Nestled by a Newfoundland bay, this man is fighting to keep an Indigenous tradition alive
Far away from his childhood home, Burlington Tooshkenig honours his heritage in N.L.
As a child looking for places to hide in his grandmother's small two-bedroom house, Burlington Tooshkenig found himself underneath her bed.
"I remember finding lots of sweetgrass all wrapped up in blankets," Tooshkenig said. "That's where she kept it. That's why her room smelled like sweetgrass all the time."
His grandmother was almost 100 years old, he said. But despite the almost 96-year age difference, she was his favourite person.
"I remember her talking to me … about the process of (basket making) and she would tell stories and legends."
Tooshkenig naturally gravitated toward basket making.
If this were to die out in my lifetime, I would be so saddened.- Burlington Tooshkenig
Now, close to Newfoundland's Conception Bay and far away from the Ontario First Nation where he grew up, he continues a tradition he fears might disappear.
"In my community of 5,000 people, there were only about five sweetgrass basket makers left that I'm aware of," he said. "If this were to die out in my lifetime, I would be so saddened. It would be such a terrible tragedy for me for something like this to die."
Apart from selling his art online, he teaches others.
His wife, Cathy Tooshkenig, said his head is filled with his art. "He doesn't use a pattern.… It's perfect, but he doesn't do it ahead of time — it's all in his head," she said. But it's not without its downside.
"(That's) why he doesn't know my schedule — he doesn't know dates and times," she said.
Roots are in Ontario
Tooshkenig grew up on the Walpole Island First Nation, a member of the Potawatomi. The community is just south of Sarnia and right on the border between Canada and America.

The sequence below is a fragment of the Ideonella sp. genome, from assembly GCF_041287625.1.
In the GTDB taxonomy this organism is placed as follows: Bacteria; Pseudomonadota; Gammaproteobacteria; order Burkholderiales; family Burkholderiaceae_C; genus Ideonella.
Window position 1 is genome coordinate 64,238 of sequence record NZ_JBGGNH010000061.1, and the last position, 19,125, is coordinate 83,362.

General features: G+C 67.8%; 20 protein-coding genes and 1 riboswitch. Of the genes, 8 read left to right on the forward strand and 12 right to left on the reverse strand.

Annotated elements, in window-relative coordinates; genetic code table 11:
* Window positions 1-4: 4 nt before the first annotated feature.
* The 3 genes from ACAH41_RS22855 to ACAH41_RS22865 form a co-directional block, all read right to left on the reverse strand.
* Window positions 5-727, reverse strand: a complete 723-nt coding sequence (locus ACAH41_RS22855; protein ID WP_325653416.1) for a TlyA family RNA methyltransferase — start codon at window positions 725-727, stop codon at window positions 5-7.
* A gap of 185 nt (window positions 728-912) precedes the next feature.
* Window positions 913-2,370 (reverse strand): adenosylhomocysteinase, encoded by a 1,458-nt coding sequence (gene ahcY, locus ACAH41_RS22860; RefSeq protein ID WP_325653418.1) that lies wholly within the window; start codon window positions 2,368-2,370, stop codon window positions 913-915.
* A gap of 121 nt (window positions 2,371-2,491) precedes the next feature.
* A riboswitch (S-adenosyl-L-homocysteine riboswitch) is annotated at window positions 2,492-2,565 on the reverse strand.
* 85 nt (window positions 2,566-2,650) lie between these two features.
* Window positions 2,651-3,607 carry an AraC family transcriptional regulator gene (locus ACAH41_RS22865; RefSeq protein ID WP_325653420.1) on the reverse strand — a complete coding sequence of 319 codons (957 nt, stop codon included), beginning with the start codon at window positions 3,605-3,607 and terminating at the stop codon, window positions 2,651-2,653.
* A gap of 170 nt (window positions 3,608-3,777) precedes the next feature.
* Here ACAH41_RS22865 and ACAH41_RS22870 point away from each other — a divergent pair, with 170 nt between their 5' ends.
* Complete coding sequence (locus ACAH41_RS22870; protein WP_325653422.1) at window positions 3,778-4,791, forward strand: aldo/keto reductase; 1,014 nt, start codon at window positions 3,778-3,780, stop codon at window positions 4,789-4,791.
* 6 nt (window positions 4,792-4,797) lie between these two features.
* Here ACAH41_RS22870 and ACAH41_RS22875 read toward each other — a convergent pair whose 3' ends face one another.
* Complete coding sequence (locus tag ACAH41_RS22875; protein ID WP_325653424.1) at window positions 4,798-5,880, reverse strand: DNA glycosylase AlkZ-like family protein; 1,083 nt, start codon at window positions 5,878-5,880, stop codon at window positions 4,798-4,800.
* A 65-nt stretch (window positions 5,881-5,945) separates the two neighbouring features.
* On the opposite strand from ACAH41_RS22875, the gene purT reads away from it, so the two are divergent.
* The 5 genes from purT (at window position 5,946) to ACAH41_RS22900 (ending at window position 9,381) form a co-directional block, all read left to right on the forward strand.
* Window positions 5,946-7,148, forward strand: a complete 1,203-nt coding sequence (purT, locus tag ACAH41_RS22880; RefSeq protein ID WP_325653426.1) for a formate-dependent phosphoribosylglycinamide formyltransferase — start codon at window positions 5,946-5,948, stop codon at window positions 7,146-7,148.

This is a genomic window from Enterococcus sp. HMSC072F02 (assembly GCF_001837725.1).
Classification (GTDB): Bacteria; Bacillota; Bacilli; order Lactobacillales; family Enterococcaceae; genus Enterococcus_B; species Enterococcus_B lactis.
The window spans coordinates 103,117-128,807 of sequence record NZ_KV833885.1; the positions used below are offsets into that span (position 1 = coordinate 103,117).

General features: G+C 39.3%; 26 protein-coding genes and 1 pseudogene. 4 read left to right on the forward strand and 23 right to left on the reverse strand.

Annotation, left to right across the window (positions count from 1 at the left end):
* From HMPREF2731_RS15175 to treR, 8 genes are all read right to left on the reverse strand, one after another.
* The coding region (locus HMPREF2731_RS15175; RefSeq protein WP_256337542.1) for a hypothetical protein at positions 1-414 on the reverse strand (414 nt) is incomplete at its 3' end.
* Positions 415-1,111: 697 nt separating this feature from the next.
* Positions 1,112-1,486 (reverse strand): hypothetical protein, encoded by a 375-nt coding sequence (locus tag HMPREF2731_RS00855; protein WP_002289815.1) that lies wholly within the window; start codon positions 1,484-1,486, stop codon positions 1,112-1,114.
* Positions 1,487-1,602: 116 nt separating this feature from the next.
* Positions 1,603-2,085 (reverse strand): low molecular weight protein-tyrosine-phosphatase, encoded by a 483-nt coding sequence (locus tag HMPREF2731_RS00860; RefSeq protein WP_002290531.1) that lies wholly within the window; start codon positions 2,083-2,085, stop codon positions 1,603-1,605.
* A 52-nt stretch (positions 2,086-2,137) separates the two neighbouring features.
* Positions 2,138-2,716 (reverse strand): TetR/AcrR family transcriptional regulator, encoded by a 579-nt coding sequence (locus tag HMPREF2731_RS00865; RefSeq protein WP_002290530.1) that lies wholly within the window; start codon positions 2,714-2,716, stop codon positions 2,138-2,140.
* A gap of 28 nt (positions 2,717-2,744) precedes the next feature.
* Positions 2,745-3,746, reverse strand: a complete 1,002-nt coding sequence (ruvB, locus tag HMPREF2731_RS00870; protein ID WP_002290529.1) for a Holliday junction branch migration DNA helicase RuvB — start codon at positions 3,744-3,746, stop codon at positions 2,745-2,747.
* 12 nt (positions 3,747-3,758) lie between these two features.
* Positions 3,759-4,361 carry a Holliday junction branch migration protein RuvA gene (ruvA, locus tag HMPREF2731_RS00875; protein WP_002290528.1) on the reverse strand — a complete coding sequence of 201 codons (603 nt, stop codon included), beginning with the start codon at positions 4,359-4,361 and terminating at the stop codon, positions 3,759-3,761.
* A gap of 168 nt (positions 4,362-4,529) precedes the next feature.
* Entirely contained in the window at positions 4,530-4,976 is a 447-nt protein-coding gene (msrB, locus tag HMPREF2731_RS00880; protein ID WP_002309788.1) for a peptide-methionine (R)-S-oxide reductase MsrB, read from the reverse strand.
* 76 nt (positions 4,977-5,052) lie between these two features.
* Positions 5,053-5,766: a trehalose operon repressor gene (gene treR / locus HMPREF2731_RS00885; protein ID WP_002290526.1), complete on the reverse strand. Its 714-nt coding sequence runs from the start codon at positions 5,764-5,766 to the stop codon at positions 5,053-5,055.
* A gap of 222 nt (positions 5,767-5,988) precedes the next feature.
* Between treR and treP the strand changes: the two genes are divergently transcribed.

Now he finds himself in a modern subdivision in the town of Carbonear, where he and Cathy are raising their children, Judah and Sophie. Cathy's roots are in Newfoundland. She spent the first decade of her life in Miles Cove, a small community near Springdale, before her family packed up and settled in Manitoba.
That's where the couple met. After she accepted a nursing position, the couple moved to Carbonear.
As a stay-at-home father, Burlington tries to keep a routine. After breakfast and an hour of reading, they make their way to the playroom, which doubles as his art studio. "I'll set up some toys … then they'll allow me to sit down for a little while."
It's a scene similar to the one he remembers but without the noisy old oil stove that would make a "tick tick tick" noise when it would turn on.
No longer close to a supply, he has to have his sweetgrass and porcupine quills — which he dyes and uses for the design — shipped in. He's currently in the process of growing his own.
The sights and sounds of foraging for it, though, are still clear in his head.
"You could hear the clothes rustling up against the weeds as you're going along."
He pauses a moment and turns his lips in a whistling position, mimicking the sound of birdsong, while still weaving thread through the grass.
"Birds. I love that," he said of the sound.
Because traditional sweetgrass basket making is now so rare, he said it's not strange to get half a million page views when he posts a picture of his art. After a tea of cedar and honey, he shows me a business plan.
The couple have their sights trained on a building in Holyrood, about 60 kilometres away, where they hope to open a café. There, they would serve Indigenous-inspired food and drinks, as well as more classic café fare.
But the building would also serve as a cultural centre and gallery of Indigenous art. The couple is currently raising funds to purchase the building.
"We've been working for a year and a half to make this dream come true. It's going to happen, no matter how long it takes," Burlington said.
Cathy is excited at the prospect of substituting her nurse's uniform for an apron. She'll be the one doing much of the baking and cooking at the café if everything falls into the right place.
She's also excited at the prospect of being able to showcase her husband's art while helping other Indigenous artists get recognition as well.
"A lot of those arts are lost and not being passed down to the next generation," she said.
Four-year-old Judah says he is more concentrated on his painting at the moment. As his father places one of his baskets in his lap, Judah spares no time in describing what it's made from.
"Wow," he said. "This is made out of sweetgrass and thread right here."